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Sunday, June 26, 2011

How to be an Ethical Journal Referee

I just uploaded a popular paper to my website, entitled "How to be an Ethical Journal Referee".


Paul Allonby said...

The work of the reviewer can seem like a thankless task (depending on the workload!). Your guide makes it that little bit easier :)

Brit Brogaard said...

Thank you for your comment, Paul. I am happy if it can help.

Sennaya Swamy said...

Treating every one equally is the secret behind it

Anonymous said...

I wonder if you have any views about whether authors ought to bring it to journal editors' attention if they discover a referee has googled passages from their paper in an attempt to uncover the author's identity? I don't think this issue has been brought up in discussions of refereeing, but it is a practice I think should definitely stop and making a bit of noise when it happens is perhaps one way to for that to happen. If I were an editor I would certainly want to know if my referees were breaking blind review practice, but I imagine some editors might not be very concerned about this practice and that it may bias them against the author if the latter were to make a stink to them about it.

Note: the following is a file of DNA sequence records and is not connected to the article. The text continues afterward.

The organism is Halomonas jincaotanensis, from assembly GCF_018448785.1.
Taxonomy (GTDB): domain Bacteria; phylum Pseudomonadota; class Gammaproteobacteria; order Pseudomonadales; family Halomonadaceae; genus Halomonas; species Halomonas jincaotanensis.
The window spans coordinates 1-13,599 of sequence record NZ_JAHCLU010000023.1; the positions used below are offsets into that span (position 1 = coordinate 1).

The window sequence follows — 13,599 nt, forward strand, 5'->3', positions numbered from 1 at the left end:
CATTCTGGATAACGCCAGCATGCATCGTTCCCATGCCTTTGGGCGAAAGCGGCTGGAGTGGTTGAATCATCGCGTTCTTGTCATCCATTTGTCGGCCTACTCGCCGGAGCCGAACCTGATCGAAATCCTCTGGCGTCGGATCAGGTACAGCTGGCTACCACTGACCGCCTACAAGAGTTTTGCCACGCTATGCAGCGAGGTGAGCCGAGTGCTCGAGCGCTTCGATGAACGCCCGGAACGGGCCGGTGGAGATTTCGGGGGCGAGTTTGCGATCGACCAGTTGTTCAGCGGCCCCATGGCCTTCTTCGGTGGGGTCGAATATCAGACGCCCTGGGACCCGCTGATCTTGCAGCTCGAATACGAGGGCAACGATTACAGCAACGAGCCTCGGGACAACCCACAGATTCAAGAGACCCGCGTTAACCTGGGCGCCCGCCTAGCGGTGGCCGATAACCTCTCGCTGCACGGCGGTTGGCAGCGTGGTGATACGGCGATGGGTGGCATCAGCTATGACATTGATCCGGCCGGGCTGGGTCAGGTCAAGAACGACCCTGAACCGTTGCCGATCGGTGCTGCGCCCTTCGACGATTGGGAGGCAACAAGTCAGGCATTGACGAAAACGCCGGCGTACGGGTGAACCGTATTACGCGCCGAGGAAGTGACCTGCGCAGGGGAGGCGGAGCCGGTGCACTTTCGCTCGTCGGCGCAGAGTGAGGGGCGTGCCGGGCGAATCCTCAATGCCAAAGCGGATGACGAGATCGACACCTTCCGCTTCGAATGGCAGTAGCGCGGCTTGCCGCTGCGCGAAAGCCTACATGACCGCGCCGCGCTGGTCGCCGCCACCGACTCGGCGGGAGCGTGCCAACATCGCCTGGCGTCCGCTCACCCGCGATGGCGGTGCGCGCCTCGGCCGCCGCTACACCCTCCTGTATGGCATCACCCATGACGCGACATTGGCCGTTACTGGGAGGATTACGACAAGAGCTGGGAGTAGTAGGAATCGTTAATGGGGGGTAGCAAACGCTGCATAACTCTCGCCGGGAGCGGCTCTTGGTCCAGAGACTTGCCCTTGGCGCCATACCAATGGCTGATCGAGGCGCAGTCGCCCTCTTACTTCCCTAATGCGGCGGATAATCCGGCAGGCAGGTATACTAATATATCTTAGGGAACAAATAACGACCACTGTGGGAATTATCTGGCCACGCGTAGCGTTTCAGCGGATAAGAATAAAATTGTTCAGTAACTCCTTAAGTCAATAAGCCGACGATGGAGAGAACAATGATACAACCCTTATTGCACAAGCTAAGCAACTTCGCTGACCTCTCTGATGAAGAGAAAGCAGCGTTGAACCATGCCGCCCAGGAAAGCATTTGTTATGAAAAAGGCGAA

Jason Hills said...

Dr. Brogaard,

Excellent comments and suggestions. I had the fortune to be a managing editor and to handle the review process as a graduate student. I wish that all philosophers, probably all academics, had that experience to understand the reality of it.

Brit Brogaard said...

Thanks, Jason. @anonymous: There is no surefire way to find out if a referee Googled the paper title or passages from the paper to establish the author's identity.

If a referee were to write "since the author is only a graduate student... " in his report, I would be suspicious. But referees don't usually say these kinds of things.

You can protect yourself against this practice by keeping your paper off your website or by re-naming it until it's accepted for publication.

But as you say, referees might Google passages rather than titles, and renaming the paper doesn't protect against that.

In my opinion, the best thing a young author can do is to upload their paper to Google Doc. This allows them to control the share settings. There is a setting that allows people with the link to view the paper but the paper won't show up in Google searches.

This is not a guarantee that a reviewer won't find the paper but at least it wouldn't show up in a Google search, and people who want to check out your website can still use the link on your page to get to the paper.

Brit Brogaard said...

Further discussion of these issues can be found here:

Anonymous said...

THANK YOU. This is great.